by Rosemary Edmiston

Left, plaintiffs' attorney Mark Harris. Right, District Attorney Terry Farmer.

On a wet day in early October Noel Tendick and Michael McCurdy sloshed through the mud onto Pacific Lumber Co. land near Stafford. They chained themselves to an unoccupied bulldozer using the welded metal pipes that have become so familiar in the environmental battlefield surrounding Headwaters Forest.

When a team of sheriff's deputies arrived they warned the two young men to release themselves or be treated with pepper spray.

"The Two," as they have come to be known in legal papers, refused and were subsequently doused with the stinging chemical, a Sheriff's Department video tape released to their attorney shows.

They were booked into Humboldt County jail in Eureka on suspicion of trespass and resisting arrest. After four days behind bars both men were released. But they were never charged with any crime.

That, Arcata Attorney Mark Harris says, is because the protesters had already been punished -- a charge that goes to the root of a heated battle between environmental demonstrators and Humboldt County's law enforcement community.

"It doesn't matter who they charge because the punishment is what they're concerned about," Harris says. "They're meting out summary punishment. They don't need a judge, they don't need a court, so they don't really need a charge," Harris says.

District Attorney Terry Farmer has heard it all before. "Whatever we do," he said, "they're going to criticize us because their primary goal is publicity. We're never going to do it right in their eyes."

Tendick's incarceration resulted in an outcry from his hometown of Half Moon Bay. Now 20 years old, Tendick was valedictorian of his high school class and a 4.0 student who once started his own chapter of Amnesty International.

A member of Tendick's church wrote the District Attorney's Office three days after the young man's arrest asking for his release. In a letter of response, Farmer outlined Tendick's illicit activity and wrote: "For this he was arrested and placed in the Humboldt County Jail. After spending a period of time in that facility it was determined that no further legal action was necessary and no charges were filed."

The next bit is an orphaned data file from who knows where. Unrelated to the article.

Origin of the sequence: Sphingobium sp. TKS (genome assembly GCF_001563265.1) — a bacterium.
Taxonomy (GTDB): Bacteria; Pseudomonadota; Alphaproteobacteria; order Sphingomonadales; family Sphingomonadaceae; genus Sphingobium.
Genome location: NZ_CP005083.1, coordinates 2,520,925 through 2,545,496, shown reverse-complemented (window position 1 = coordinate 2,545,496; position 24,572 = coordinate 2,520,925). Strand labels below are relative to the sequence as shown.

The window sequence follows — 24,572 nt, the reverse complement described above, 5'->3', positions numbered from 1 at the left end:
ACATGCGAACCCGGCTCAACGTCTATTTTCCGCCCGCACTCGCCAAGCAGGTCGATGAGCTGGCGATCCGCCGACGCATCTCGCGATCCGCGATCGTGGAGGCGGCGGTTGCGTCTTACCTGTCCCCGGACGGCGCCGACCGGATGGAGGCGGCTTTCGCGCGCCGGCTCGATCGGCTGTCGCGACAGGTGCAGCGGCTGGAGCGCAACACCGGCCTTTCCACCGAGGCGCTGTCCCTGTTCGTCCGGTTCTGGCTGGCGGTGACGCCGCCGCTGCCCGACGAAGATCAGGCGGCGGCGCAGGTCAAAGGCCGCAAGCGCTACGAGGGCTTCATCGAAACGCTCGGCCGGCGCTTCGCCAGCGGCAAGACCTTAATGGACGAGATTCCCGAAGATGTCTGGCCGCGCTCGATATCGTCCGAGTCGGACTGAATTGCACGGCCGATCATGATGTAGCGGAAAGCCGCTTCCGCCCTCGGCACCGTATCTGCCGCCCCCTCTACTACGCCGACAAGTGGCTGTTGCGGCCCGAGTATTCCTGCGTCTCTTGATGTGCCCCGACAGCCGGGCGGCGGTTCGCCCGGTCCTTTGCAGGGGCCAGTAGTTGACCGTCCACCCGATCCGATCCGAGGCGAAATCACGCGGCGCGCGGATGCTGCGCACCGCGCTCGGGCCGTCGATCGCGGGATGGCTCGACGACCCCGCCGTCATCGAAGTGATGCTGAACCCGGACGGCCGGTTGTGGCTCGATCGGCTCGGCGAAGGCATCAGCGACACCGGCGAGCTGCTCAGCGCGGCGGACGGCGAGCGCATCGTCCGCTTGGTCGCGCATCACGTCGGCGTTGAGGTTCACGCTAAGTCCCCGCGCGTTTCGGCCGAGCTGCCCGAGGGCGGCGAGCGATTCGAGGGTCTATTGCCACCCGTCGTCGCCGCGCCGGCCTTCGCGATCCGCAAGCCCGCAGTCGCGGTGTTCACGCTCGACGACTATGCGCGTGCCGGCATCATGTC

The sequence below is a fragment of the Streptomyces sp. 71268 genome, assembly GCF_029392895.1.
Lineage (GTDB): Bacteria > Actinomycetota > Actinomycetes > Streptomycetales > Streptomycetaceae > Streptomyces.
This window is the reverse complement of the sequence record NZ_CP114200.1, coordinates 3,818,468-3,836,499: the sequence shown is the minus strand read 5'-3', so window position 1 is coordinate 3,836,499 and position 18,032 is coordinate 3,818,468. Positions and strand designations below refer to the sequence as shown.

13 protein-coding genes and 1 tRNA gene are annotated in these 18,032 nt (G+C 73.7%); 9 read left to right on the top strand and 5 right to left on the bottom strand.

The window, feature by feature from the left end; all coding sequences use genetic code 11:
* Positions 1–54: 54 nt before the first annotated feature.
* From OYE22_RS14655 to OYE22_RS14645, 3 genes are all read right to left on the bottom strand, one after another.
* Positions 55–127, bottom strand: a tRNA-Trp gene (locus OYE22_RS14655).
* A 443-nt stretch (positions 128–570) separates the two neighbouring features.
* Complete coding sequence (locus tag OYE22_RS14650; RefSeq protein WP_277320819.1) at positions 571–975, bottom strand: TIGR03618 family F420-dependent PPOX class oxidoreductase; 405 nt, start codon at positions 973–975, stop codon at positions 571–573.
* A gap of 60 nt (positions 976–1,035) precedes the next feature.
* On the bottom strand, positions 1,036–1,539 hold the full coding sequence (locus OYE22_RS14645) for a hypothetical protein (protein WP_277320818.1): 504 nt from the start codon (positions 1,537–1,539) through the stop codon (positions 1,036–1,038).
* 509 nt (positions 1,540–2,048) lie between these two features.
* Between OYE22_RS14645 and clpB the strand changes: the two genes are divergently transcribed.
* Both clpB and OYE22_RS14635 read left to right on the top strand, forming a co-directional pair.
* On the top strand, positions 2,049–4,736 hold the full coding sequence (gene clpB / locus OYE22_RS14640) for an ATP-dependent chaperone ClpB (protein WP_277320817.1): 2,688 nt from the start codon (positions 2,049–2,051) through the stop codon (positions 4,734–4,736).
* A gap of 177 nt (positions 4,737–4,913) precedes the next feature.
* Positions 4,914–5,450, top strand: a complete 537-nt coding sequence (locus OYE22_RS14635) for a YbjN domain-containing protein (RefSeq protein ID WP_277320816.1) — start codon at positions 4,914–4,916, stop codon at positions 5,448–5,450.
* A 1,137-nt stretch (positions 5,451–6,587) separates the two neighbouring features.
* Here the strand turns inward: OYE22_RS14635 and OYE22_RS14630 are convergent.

That statement has infuriated Harris.

But the debate goes beyond Harris and Farmer. Members of the local judicial community -- including attorneys in the county Public Defender's Office -- have quietly questioned how logging protesters could be held for up to five days on misdemeanor charges. A civil rights lawsuit which includes Tendick and McCurdy among nine plaintiffs has been filed against the county and Eureka Police Department, and a hearing over whether the District Attorney's Office should be removed from trying three protesters on criminal charges stemming from the Oct. 16 occupation of Congressman Frank Riggs' Eureka office was scheduled for Jan. 28, after The Journal had gone to press.

While Farmer acknowledges that dealing with so many protests has posed problems for Humboldt County's judicial system, he said his office has not singled any group out for special treatment.

"It's been a unique situation and certainly we've addressed it because of its uniqueness. But I don't think that the standards that we have applied are any different than what would apply to anybody else," he said.

By law, the District Attor-ney's Office must file charges against people held in jail within 48 hours of incarceration or two court days. As a result, if someone is arrested late on a Thursday or on a Friday it's likely they will have to sit behind bars over the weekend.

The district attorney said he was not aware of any protester being held for a period longer than five days -- over a weekend and a holiday plus two business days. The process was that protesters who were arrested for the first time and had no criminal record would be booked and released if they promised to obey all laws, Farmer said. "Some people refused to give that promise, some people refused to give their name.

"For those who violated that promise, the decision was made to retain them in custody until the charges could be reviewed and filed, if they were going to be filed," he said. But that never went beyond the time allotted by law, he added.

Harris, who represents in the civil lawsuit the nine protesters treated with pepper spray by law enforcement, doesn't buy Farmer's explanation and maintains the jail terms were excessive and intended to silence demonstrators who were mistreated by law enforcement.

The decision on whether a protester would be charged with a crime was also dependent on past criminal behavior, Farmer said. Money was also a big factor.

"We've certainly had to apply a cost-benefit analysis in looking at who we prosecute and who we don't prosecute because if we prosecuted everybody we'd bankrupt this county."

Harris said that thinking has resulted in haphazard charging practices.

"My position is they were punished and the charging is less important," he said. "The punishment is what law enforcement and the prosecution are after here. And when I say punishment, it's punishment with a reason and the reason is to deter people, not just from going out and committing civil disobedience, symbolic protest, but from politically organizing, from attending rallies."